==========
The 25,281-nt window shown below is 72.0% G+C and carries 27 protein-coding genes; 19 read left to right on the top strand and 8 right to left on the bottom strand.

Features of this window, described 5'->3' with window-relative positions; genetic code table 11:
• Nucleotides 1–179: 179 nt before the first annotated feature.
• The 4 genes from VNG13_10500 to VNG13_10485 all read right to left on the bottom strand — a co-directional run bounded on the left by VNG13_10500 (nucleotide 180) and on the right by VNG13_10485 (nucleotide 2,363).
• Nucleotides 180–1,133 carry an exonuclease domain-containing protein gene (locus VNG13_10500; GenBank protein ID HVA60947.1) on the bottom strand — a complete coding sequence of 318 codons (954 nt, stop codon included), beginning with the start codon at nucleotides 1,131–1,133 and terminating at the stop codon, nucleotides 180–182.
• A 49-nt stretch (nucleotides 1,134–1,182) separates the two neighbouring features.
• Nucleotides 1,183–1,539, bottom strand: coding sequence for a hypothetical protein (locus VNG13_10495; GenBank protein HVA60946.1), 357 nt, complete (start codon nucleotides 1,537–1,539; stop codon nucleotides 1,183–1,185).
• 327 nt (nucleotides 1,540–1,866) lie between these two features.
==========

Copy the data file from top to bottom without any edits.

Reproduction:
The 25,281-nt window shown below is 72.0% G+C and carries 27 protein-coding genes; 19 read left to right on the top strand and 8 right to left on the bottom strand.

Features of this window, described 5'->3' with window-relative positions; genetic code table 11:
• Nucleotides 1–179: 179 nt before the first annotated feature.
• The 4 genes from VNG13_10500 to VNG13_10485 all read right to left on the bottom strand — a co-directional run bounded on the left by VNG13_10500 (nucleotide 180) and on the right by VNG13_10485 (nucleotide 2,363).
• Nucleotides 180–1,133 carry an exonuclease domain-containing protein gene (locus VNG13_10500; GenBank protein ID HVA60947.1) on the bottom strand — a complete coding sequence of 318 codons (954 nt, stop codon included), beginning with the start codon at nucleotides 1,131–1,133 and terminating at the stop codon, nucleotides 180–182.
• A 49-nt stretch (nucleotides 1,134–1,182) separates the two neighbouring features.
• Nucleotides 1,183–1,539, bottom strand: coding sequence for a hypothetical protein (locus VNG13_10495; GenBank protein HVA60946.1), 357 nt, complete (start codon nucleotides 1,537–1,539; stop codon nucleotides 1,183–1,185).
• 327 nt (nucleotides 1,540–1,866) lie between these two features.